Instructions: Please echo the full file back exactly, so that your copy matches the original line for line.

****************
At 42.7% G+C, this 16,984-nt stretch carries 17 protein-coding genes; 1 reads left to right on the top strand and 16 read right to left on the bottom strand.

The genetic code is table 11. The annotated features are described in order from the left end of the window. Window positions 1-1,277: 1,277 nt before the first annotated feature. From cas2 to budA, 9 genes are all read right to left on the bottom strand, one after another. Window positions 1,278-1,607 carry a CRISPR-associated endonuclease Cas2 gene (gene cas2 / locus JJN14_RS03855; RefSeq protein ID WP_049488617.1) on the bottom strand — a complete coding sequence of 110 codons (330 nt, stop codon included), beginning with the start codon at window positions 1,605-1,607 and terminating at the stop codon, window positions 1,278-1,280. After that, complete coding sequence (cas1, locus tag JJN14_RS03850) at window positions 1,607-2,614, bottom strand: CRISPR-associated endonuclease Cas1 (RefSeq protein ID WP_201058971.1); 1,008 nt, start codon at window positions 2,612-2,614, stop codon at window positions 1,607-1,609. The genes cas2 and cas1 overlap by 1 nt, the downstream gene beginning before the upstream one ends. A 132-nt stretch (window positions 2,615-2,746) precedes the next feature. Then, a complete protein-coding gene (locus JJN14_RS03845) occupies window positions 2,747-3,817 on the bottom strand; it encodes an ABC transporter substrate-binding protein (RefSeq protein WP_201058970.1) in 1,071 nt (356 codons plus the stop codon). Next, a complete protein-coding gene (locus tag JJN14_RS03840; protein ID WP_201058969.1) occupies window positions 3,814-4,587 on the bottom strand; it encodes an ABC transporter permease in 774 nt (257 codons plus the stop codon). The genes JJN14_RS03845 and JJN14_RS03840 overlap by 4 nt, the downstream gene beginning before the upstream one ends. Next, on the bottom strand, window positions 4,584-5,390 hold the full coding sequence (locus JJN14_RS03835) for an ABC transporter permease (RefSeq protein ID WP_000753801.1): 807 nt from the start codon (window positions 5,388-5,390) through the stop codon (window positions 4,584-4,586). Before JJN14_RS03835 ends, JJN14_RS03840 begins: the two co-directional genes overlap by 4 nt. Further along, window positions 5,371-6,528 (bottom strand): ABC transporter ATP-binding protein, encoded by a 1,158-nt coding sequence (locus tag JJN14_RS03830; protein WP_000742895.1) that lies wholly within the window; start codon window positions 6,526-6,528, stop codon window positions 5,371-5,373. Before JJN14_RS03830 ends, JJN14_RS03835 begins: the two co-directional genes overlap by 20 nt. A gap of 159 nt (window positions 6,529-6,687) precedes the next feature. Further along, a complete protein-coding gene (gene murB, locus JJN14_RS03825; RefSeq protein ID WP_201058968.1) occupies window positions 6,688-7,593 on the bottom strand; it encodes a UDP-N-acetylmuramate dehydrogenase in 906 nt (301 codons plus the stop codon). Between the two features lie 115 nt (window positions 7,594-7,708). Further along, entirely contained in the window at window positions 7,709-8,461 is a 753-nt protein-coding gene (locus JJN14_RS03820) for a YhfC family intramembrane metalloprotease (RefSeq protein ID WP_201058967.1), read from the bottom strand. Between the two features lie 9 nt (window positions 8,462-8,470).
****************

At 42.7% G+C, this 16,984-nt stretch carries 17 protein-coding genes; 1 reads left to right on the top strand and 16 read right to left on the bottom strand.

The genetic code is table 11. The annotated features are described in order from the left end of the window. Window positions 1-1,277: 1,277 nt before the first annotated feature. From cas2 to budA, 9 genes are all read right to left on the bottom strand, one after another. Window positions 1,278-1,607 carry a CRISPR-associated endonuclease Cas2 gene (gene cas2 / locus JJN14_RS03855; RefSeq protein ID WP_049488617.1) on the bottom strand — a complete coding sequence of 110 codons (330 nt, stop codon included), beginning with the start codon at window positions 1,605-1,607 and terminating at the stop codon, window positions 1,278-1,280. After that, complete coding sequence (cas1, locus tag JJN14_RS03850) at window positions 1,607-2,614, bottom strand: CRISPR-associated endonuclease Cas1 (RefSeq protein ID WP_201058971.1); 1,008 nt, start codon at window positions 2,612-2,614, stop codon at window positions 1,607-1,609. The genes cas2 and cas1 overlap by 1 nt, the downstream gene beginning before the upstream one ends. A 132-nt stretch (window positions 2,615-2,746) precedes the next feature. Then, a complete protein-coding gene (locus JJN14_RS03845) occupies window positions 2,747-3,817 on the bottom strand; it encodes an ABC transporter substrate-binding protein (RefSeq protein WP_201058970.1) in 1,071 nt (356 codons plus the stop codon). Next, a complete protein-coding gene (locus tag JJN14_RS03840; protein ID WP_201058969.1) occupies window positions 3,814-4,587 on the bottom strand; it encodes an ABC transporter permease in 774 nt (257 codons plus the stop codon). The genes JJN14_RS03845 and JJN14_RS03840 overlap by 4 nt, the downstream gene beginning before the upstream one ends. Next, on the bottom strand, window positions 4,584-5,390 hold the full coding sequence (locus JJN14_RS03835) for an ABC transporter permease (RefSeq protein ID WP_000753801.1): 807 nt from the start codon (window positions 5,388-5,390) through the stop codon (window positions 4,584-4,586). Before JJN14_RS03835 ends, JJN14_RS03840 begins: the two co-directional genes overlap by 4 nt. Further along, window positions 5,371-6,528 (bottom strand): ABC transporter ATP-binding protein, encoded by a 1,158-nt coding sequence (locus tag JJN14_RS03830; protein WP_000742895.1) that lies wholly within the window; start codon window positions 6,526-6,528, stop codon window positions 5,371-5,373. Before JJN14_RS03830 ends, JJN14_RS03835 begins: the two co-directional genes overlap by 20 nt. A gap of 159 nt (window positions 6,529-6,687) precedes the next feature. Further along, a complete protein-coding gene (gene murB, locus JJN14_RS03825; RefSeq protein ID WP_201058968.1) occupies window positions 6,688-7,593 on the bottom strand; it encodes a UDP-N-acetylmuramate dehydrogenase in 906 nt (301 codons plus the stop codon). Between the two features lie 115 nt (window positions 7,594-7,708). Further along, entirely contained in the window at window positions 7,709-8,461 is a 753-nt protein-coding gene (locus JJN14_RS03820) for a YhfC family intramembrane metalloprotease (RefSeq protein ID WP_201058967.1), read from the bottom strand. Between the two features lie 9 nt (window positions 8,462-8,470).